Opinion - Everything up until kickoff suggested this one was going to be different.
The Springboks were back, so we'd been led to believe. Five good wins then a draw against the Wallabies - the team that had been reduced to a rabble with losses to Japan and Italy over the past two seasons was now ready to get back and take on the All Blacks.
Through some as yet unexplained reason, the test match was even scheduled at a venue in New Zealand's South African heartland: Auckland's North Shore. All they needed was a braai in the parking lot to make the Boks feel even more at home.
I went down to the Springboks' captain's run the day before the game. It was warm and sunny, and the team spent the whole 15 minutes we were allowed to film them getting yelled at by assistant coach Brendan Venter.
Their heads were bowed, they looked like they meant business. I couldn't understand what Venter was saying, but his gesticulations were symptomatic of someone stressing that this may be the most important game of their lives.
Game day rolled around and the general feeling on the media bus was that this one was going to be a tight, tense affair. Question marks were hanging over the inexperienced front row and back three of the All Blacks, and they'd be prime targets for the traditional power game of the South Africans.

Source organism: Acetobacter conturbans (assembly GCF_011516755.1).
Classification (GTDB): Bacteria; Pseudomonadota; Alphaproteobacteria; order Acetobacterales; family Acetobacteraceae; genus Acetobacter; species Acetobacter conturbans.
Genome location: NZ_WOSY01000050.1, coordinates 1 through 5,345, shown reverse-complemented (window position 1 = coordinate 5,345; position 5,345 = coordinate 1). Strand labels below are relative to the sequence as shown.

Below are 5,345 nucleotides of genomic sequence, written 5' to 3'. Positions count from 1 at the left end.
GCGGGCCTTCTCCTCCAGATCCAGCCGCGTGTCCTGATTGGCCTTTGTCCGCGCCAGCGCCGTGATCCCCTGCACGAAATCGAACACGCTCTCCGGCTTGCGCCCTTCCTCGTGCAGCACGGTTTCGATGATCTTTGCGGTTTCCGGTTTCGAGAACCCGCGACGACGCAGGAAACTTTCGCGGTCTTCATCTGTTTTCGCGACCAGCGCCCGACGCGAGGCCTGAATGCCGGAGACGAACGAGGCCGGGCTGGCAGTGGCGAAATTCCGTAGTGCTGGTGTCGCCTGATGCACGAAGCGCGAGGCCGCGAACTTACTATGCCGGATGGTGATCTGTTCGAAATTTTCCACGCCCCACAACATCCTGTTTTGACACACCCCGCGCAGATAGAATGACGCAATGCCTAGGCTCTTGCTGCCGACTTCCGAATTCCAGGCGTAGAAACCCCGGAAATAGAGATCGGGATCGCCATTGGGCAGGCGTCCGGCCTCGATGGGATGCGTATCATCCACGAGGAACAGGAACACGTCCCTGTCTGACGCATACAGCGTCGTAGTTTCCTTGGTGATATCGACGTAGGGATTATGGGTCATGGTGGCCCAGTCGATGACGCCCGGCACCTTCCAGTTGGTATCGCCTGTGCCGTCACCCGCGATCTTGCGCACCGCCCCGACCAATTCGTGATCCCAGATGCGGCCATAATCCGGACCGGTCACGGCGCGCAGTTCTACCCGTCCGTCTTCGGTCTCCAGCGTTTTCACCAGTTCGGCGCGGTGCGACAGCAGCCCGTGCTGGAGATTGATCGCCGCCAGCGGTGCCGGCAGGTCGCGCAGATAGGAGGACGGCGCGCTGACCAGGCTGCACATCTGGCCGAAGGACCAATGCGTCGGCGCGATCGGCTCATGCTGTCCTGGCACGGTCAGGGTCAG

The ground announcer even got in on the act, giving the Springboks a pumped up run on song when they hit the field. As per usual the beautiful South African anthem sounded a million times better than the dirge-fest that is God Defend New Zealand.
We thought we were in for a classic, tight All Black/Springbok test. Then the game started.
I was worried after fulltime. I'd never been in a press conference where one side had so completely embarrassed the other. The air in the small room that Springbok coach Allister Coetzee and captain Eben Etzebeth walked into was thick with tension, mainly because the looks on their faces spoke volumes.
There were about a dozen of us there to find some sort of reason why they'd been so thoroughly trounced. Etzebeth took turns death-staring the lot of us, which was a frightening experience because he is a frightening human.
Meanwhile, Coetzee looked like he was about to burst into tears, while somehow trying to put a positive spin on the fact that the Boks had played 'really well' in the first 20 minutes.
It was impossible not to feel sorry for them, even through the silent implied-violence vibe Etzebeth was giving off. The Springboks are the All Blacks' most special rivals, the ones we treat differently to all the others. We want them to be good, and while an All Black win by 57 points is impressive, it would've been somehow a lot more satisfactory to beat them by one.
Last year I wrote about how it would just be a matter of time before the Springboks were good enough again before they could reclaim their spot as the All Blacks' number one rivals. My smugness at looking to be proven right was beaten just as badly as the Boks were on the field.